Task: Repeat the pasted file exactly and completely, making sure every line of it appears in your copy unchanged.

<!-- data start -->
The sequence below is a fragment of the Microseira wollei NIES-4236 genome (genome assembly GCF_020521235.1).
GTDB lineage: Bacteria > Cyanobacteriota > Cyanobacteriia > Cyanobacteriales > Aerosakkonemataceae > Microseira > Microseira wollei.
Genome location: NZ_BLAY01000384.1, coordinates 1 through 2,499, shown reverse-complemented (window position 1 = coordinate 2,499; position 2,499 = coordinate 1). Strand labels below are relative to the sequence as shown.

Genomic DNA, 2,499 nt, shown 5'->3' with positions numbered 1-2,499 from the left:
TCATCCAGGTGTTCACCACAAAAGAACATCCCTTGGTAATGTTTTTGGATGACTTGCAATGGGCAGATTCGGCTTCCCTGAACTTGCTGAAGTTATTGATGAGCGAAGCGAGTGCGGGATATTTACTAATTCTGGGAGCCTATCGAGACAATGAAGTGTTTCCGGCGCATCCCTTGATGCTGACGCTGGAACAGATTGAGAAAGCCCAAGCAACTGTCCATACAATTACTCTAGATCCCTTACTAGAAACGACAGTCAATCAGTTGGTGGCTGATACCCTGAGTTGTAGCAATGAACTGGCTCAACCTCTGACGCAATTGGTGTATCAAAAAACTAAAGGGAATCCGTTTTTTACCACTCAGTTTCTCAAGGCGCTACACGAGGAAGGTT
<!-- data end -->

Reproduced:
The sequence below is a fragment of the Microseira wollei NIES-4236 genome (genome assembly GCF_020521235.1).
GTDB lineage: Bacteria > Cyanobacteriota > Cyanobacteriia > Cyanobacteriales > Aerosakkonemataceae > Microseira > Microseira wollei.
Genome location: NZ_BLAY01000384.1, coordinates 1 through 2,499, shown reverse-complemented (window position 1 = coordinate 2,499; position 2,499 = coordinate 1). Strand labels below are relative to the sequence as shown.

Genomic DNA, 2,499 nt, shown 5'->3' with positions numbered 1-2,499 from the left:
TCATCCAGGTGTTCACCACAAAAGAACATCCCTTGGTAATGTTTTTGGATGACTTGCAATGGGCAGATTCGGCTTCCCTGAACTTGCTGAAGTTATTGATGAGCGAAGCGAGTGCGGGATATTTACTAATTCTGGGAGCCTATCGAGACAATGAAGTGTTTCCGGCGCATCCCTTGATGCTGACGCTGGAACAGATTGAGAAAGCCCAAGCAACTGTCCATACAATTACTCTAGATCCCTTACTAGAAACGACAGTCAATCAGTTGGTGGCTGATACCCTGAGTTGTAGCAATGAACTGGCTCAACCTCTGACGCAATTGGTGTATCAAAAAACTAAAGGGAATCCGTTTTTTACCACTCAGTTTCTCAAGGCGCTACACGAGGAAGGTT